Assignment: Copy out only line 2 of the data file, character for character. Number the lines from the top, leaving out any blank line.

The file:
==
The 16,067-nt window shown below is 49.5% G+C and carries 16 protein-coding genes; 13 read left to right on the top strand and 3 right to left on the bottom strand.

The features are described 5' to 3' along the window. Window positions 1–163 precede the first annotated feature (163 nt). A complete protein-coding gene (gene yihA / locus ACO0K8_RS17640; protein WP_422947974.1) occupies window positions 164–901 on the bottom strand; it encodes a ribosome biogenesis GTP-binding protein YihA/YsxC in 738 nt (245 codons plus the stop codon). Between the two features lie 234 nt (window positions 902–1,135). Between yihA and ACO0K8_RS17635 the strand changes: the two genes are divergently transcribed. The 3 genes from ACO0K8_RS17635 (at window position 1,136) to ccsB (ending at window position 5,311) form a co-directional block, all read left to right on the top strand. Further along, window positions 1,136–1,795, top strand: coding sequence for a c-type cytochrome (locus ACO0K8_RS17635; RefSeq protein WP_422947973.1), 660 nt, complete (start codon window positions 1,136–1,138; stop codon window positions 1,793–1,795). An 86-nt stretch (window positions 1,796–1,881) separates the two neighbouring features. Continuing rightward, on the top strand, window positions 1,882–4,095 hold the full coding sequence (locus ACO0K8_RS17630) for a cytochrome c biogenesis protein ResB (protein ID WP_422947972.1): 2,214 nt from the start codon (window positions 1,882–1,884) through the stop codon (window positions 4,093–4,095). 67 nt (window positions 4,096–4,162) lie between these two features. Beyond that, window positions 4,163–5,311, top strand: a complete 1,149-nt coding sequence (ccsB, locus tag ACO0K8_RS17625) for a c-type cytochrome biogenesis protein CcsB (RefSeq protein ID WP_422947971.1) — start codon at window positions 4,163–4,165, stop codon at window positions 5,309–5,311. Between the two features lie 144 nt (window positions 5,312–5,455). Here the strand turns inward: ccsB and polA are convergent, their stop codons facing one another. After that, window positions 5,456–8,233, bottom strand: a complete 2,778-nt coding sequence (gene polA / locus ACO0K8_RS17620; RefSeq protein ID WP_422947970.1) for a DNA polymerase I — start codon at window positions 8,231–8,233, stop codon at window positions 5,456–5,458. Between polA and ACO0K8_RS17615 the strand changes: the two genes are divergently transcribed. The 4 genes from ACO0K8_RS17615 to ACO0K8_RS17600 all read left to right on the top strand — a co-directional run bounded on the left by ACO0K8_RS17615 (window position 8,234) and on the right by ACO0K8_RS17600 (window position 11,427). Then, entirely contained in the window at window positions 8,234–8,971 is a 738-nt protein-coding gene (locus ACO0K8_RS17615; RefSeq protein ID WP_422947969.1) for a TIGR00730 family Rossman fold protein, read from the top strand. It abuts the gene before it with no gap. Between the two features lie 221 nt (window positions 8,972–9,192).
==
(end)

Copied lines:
The features are described 5' to 3' along the window. Window positions 1–163 precede the first annotated feature (163 nt). A complete protein-coding gene (gene yihA / locus ACO0K8_RS17640; protein WP_422947974.1) occupies window positions 164–901 on the bottom strand; it encodes a ribosome biogenesis GTP-binding protein YihA/YsxC in 738 nt (245 codons plus the stop codon). Between the two features lie 234 nt (window positions 902–1,135). Between yihA and ACO0K8_RS17635 the strand changes: the two genes are divergently transcribed. The 3 genes from ACO0K8_RS17635 (at window position 1,136) to ccsB (ending at window position 5,311) form a co-directional block, all read left to right on the top strand. Further along, window positions 1,136–1,795, top strand: coding sequence for a c-type cytochrome (locus ACO0K8_RS17635; RefSeq protein WP_422947973.1), 660 nt, complete (start codon window positions 1,136–1,138; stop codon window positions 1,793–1,795). An 86-nt stretch (window positions 1,796–1,881) separates the two neighbouring features. Continuing rightward, on the top strand, window positions 1,882–4,095 hold the full coding sequence (locus ACO0K8_RS17630) for a cytochrome c biogenesis protein ResB (protein ID WP_422947972.1): 2,214 nt from the start codon (window positions 1,882–1,884) through the stop codon (window positions 4,093–4,095). 67 nt (window positions 4,096–4,162) lie between these two features. Beyond that, window positions 4,163–5,311, top strand: a complete 1,149-nt coding sequence (ccsB, locus tag ACO0K8_RS17625) for a c-type cytochrome biogenesis protein CcsB (RefSeq protein ID WP_422947971.1) — start codon at window positions 4,163–4,165, stop codon at window positions 5,309–5,311. Between the two features lie 144 nt (window positions 5,312–5,455). Here the strand turns inward: ccsB and polA are convergent, their stop codons facing one another. After that, window positions 5,456–8,233, bottom strand: a complete 2,778-nt coding sequence (gene polA / locus ACO0K8_RS17620; RefSeq protein ID WP_422947970.1) for a DNA polymerase I — start codon at window positions 8,231–8,233, stop codon at window positions 5,456–5,458. Between polA and ACO0K8_RS17615 the strand changes: the two genes are divergently transcribed. The 4 genes from ACO0K8_RS17615 to ACO0K8_RS17600 all read left to right on the top strand — a co-directional run bounded on the left by ACO0K8_RS17615 (window position 8,234) and on the right by ACO0K8_RS17600 (window position 11,427). Then, entirely contained in the window at window positions 8,234–8,971 is a 738-nt protein-coding gene (locus ACO0K8_RS17615; RefSeq protein ID WP_422947969.1) for a TIGR00730 family Rossman fold protein, read from the top strand. It abuts the gene before it with no gap. Between the two features lie 221 nt (window positions 8,972–9,192).